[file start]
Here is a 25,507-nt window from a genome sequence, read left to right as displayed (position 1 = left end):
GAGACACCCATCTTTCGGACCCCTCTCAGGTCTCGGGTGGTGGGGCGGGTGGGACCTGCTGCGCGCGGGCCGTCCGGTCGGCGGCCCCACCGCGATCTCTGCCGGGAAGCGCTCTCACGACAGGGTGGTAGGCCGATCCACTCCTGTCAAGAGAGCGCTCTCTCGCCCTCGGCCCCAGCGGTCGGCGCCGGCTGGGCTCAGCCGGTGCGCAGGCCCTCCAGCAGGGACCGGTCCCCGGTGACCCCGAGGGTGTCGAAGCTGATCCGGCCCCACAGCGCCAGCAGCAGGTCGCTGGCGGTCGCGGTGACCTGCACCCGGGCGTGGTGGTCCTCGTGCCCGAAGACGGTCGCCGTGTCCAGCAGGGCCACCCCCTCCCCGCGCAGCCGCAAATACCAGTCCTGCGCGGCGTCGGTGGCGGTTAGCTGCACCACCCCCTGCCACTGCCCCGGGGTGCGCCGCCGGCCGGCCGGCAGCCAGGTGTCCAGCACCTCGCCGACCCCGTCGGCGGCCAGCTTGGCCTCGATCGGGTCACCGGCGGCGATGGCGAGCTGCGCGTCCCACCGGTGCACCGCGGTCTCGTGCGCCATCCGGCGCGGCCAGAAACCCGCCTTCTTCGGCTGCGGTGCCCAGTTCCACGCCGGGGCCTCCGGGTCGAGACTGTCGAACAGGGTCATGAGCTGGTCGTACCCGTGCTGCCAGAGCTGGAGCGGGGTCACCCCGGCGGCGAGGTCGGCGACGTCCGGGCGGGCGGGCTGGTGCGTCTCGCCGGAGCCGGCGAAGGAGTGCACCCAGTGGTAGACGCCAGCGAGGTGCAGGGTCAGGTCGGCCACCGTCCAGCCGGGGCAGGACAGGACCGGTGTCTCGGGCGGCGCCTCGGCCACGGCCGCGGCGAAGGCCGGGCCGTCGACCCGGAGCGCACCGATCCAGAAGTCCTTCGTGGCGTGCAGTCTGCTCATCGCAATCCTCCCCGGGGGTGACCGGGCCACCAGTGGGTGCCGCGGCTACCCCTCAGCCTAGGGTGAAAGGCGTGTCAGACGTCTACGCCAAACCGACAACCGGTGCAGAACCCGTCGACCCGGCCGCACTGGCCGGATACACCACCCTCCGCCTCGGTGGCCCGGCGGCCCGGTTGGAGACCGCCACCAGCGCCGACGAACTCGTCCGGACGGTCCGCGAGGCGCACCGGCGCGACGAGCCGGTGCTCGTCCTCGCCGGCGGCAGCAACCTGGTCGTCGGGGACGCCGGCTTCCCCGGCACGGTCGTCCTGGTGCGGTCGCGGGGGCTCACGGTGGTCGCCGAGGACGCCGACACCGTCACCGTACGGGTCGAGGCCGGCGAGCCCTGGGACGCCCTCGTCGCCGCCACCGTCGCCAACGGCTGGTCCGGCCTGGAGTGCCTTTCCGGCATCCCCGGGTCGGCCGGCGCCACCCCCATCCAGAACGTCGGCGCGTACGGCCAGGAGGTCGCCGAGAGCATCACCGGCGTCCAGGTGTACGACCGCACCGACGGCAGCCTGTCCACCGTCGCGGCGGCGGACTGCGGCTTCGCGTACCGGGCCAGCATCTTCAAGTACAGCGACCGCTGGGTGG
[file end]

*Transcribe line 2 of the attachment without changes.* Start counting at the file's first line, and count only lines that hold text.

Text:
GAGACACCCATCTTTCGGACCCCTCTCAGGTCTCGGGTGGTGGGGCGGGTGGGACCTGCTGCGCGCGGGCCGTCCGGTCGGCGGCCCCACCGCGATCTCTGCCGGGAAGCGCTCTCACGACAGGGTGGTAGGCCGATCCACTCCTGTCAAGAGAGCGCTCTCTCGCCCTCGGCCCCAGCGGTCGGCGCCGGCTGGGCTCAGCCGGTGCGCAGGCCCTCCAGCAGGGACCGGTCCCCGGTGACCCCGAGGGTGTCGAAGCTGATCCGGCCCCACAGCGCCAGCAGCAGGTCGCTGGCGGTCGCGGTGACCTGCACCCGGGCGTGGTGGTCCTCGTGCCCGAAGACGGTCGCCGTGTCCAGCAGGGCCACCCCCTCCCCGCGCAGCCGCAAATACCAGTCCTGCGCGGCGTCGGTGGCGGTTAGCTGCACCACCCCCTGCCACTGCCCCGGGGTGCGCCGCCGGCCGGCCGGCAGCCAGGTGTCCAGCACCTCGCCGACCCCGTCGGCGGCCAGCTTGGCCTCGATCGGGTCACCGGCGGCGATGGCGAGCTGCGCGTCCCACCGGTGCACCGCGGTCTCGTGCGCCATCCGGCGCGGCCAGAAACCCGCCTTCTTCGGCTGCGGTGCCCAGTTCCACGCCGGGGCCTCCGGGTCGAGACTGTCGAACAGGGTCATGAGCTGGTCGTACCCGTGCTGCCAGAGCTGGAGCGGGGTCACCCCGGCGGCGAGGTCGGCGACGTCCGGGCGGGCGGGCTGGTGCGTCTCGCCGGAGCCGGCGAAGGAGTGCACCCAGTGGTAGACGCCAGCGAGGTGCAGGGTCAGGTCGGCCACCGTCCAGCCGGGGCAGGACAGGACCGGTGTCTCGGGCGGCGCCTCGGCCACGGCCGCGGCGAAGGCCGGGCCGTCGACCCGGAGCGCACCGATCCAGAAGTCCTTCGTGGCGTGCAGTCTGCTCATCGCAATCCTCCCCGGGGGTGACCGGGCCACCAGTGGGTGCCGCGGCTACCCCTCAGCCTAGGGTGAAAGGCGTGTCAGACGTCTACGCCAAACCGACAACCGGTGCAGAACCCGTCGACCCGGCCGCACTGGCCGGATACACCACCCTCCGCCTCGGTGGCCCGGCGGCCCGGTTGGAGACCGCCACCAGCGCCGACGAACTCGTCCGGACGGTCCGCGAGGCGCACCGGCGCGACGAGCCGGTGCTCGTCCTCGCCGGCGGCAGCAACCTGGTCGTCGGGGACGCCGGCTTCCCCGGCACGGTCGTCCTGGTGCGGTCGCGGGGGCTCACGGTGGTCGCCGAGGACGCCGACACCGTCACCGTACGGGTCGAGGCCGGCGAGCCCTGGGACGCCCTCGTCGCCGCCACCGTCGCCAACGGCTGGTCCGGCCTGGAGTGCCTTTCCGGCATCCCCGGGTCGGCCGGCGCCACCCCCATCCAGAACGTCGGCGCGTACGGCCAGGAGGTCGCCGAGAGCATCACCGGCGTCCAGGTGTACGACCGCACCGACGGCAGCCTGTCCACCGTCGCGGCGGCGGACTGCGGCTTCGCGTACCGGGCCAGCATCTTCAAGTACAGCGACCGCTGGGTGG